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Re: Trans women who've had voice surgery; can you help me?
« Reply #10 on: January 10, 2018, 12:55:51 am »
I just want to give you a fair warning- despite the many successful stories you hear about, these surgeries are not foolproof. As someone who was able to sing high tenor and hoped to move more comfortably into the alto range, I just want to let you know that my surgery was botched and now I can't sing at all. Like, at all. I would absolutely exhaust every non surgical resource you can think of before deciding to go through with this.  I'm not a professional singer, but I am a professional classical instrumentalist, who absolutely loved singing.  Losing that ability has negatively impacted my life in ways I never imagined. I can't tell you how many times I was having a terrible morning but "my jam" came on the radio on the drive to work and singing along and rocking out alone in my car was more than enough to turn my whole day around. I used to go to open mic nights and piano bars all of the time singing showtunes. I had a high chest range (for a male) already and had learned to belt in a mixed voice, but like you, wanted it sound more chesty, more natural. Well now all I want is to be able to sing ANYTHING in ANY  range.  So, before you decide on a surgery like this please ask yourself, "Is this worth the chance, even if small, that I may never be able to sing again?"

The surgery I had was a laser assisted web glottoplasty by Dr. Haben in 2015, and now when I try to sing anything louder than a whisper my voice cracks in both directions resulting in 2-3 pitches at the same time.  Best of luck if you go this route, but please think about the worst case scenario and whether you're willing to risk it.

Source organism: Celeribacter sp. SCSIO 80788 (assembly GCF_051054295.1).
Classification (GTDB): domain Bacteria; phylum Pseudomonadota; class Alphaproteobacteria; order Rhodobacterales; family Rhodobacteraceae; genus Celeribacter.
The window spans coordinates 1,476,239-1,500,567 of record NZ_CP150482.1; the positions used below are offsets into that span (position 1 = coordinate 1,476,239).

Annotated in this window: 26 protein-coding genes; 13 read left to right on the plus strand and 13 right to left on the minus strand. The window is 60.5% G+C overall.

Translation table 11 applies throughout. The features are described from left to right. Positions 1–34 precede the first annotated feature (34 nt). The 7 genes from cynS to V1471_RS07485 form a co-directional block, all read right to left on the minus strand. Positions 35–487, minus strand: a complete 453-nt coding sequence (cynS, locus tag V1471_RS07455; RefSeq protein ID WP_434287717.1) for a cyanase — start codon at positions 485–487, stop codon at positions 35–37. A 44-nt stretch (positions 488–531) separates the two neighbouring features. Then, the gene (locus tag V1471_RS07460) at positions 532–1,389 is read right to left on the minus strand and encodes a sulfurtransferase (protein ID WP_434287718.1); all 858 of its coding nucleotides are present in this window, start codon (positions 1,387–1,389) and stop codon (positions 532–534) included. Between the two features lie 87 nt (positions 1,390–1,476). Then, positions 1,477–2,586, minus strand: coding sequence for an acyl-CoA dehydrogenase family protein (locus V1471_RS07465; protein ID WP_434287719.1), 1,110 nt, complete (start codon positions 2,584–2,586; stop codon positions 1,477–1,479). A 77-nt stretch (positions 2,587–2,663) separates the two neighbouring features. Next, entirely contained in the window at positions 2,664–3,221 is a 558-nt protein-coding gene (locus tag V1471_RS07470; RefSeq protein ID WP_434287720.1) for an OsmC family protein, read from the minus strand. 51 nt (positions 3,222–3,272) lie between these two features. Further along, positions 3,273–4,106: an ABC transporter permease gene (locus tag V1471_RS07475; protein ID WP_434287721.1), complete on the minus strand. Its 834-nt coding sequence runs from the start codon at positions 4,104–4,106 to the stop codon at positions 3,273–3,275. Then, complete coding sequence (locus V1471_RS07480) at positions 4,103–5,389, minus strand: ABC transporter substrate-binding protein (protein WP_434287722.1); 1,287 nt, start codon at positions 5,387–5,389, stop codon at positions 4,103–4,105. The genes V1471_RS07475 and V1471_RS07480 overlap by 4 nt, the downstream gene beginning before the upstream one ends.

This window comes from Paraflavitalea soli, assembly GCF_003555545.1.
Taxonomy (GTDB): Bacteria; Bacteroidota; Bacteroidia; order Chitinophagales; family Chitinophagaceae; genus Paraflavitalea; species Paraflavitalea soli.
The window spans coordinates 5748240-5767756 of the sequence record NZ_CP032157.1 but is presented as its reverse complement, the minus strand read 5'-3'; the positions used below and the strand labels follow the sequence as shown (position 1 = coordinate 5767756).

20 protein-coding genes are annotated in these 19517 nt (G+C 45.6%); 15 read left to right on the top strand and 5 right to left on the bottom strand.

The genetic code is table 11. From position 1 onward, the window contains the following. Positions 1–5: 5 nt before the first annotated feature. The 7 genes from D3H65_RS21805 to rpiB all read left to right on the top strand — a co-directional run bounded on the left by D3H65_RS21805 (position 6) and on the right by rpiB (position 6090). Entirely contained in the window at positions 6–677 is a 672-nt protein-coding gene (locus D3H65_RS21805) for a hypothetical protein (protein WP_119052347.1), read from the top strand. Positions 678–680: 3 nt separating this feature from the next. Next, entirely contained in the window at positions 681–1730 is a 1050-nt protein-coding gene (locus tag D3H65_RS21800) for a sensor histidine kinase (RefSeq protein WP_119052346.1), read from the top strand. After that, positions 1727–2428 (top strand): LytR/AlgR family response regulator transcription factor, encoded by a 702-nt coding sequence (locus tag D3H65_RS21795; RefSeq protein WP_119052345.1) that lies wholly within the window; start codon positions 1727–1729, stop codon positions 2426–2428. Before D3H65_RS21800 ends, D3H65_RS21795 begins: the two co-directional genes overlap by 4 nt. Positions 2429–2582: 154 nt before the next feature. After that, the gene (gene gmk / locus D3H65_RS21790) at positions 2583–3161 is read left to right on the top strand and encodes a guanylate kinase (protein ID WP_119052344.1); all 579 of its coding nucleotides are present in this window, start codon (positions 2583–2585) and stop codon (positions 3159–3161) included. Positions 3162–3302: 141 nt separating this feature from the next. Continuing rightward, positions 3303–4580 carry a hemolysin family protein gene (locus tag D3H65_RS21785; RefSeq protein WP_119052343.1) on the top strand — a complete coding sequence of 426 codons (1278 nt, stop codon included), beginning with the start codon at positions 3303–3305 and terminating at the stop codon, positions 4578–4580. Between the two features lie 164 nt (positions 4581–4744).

You're not the only person that told me that... in fact EVERY single person I met tried to convince me NOT to have it, including several that had.. their voices were faint whispers (albeit feminine whispers).   I'm incredibly stubborn, plus I had literally forced my voice to go lower because I wasn't having 'normal' puberty.   It fixed it. 

I actually had my voice analyzed by one of the leading speech therapists at the VAMC when he wasn't retired.. he said my voice was perfectly female, and I don't think he was bs'ing either when he showed me the readout.   In the end, it did wonders for me.   It might be because my voice hadn't really been meant to be that low in the first place.. maybe it was lack of androgens? maybe I was just lucky? I don't know.   But it worked.   I'm one of the few success stories.  And yes, I sing... and am told by others I have a really on tune singing voice.   Then again I'm also classically trained to hear myself even slightly out of tune.. which I often think I am, so I use a bit of vibrato.   I really need to practice more, but YES... I can sing.  Alto :P

Offline OU812

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Re: Trans women who've had voice surgery; can you help me?
« Reply #11 on: January 10, 2018, 09:04:08 am »
You're not the only person that told me that... in fact EVERY single person I met tried to convince me NOT to have it, including several that had.. their voices were faint whispers (albeit feminine whispers).   I'm incredibly stubborn, plus I had literally forced my voice to go lower because I wasn't having 'normal' puberty.   It fixed it.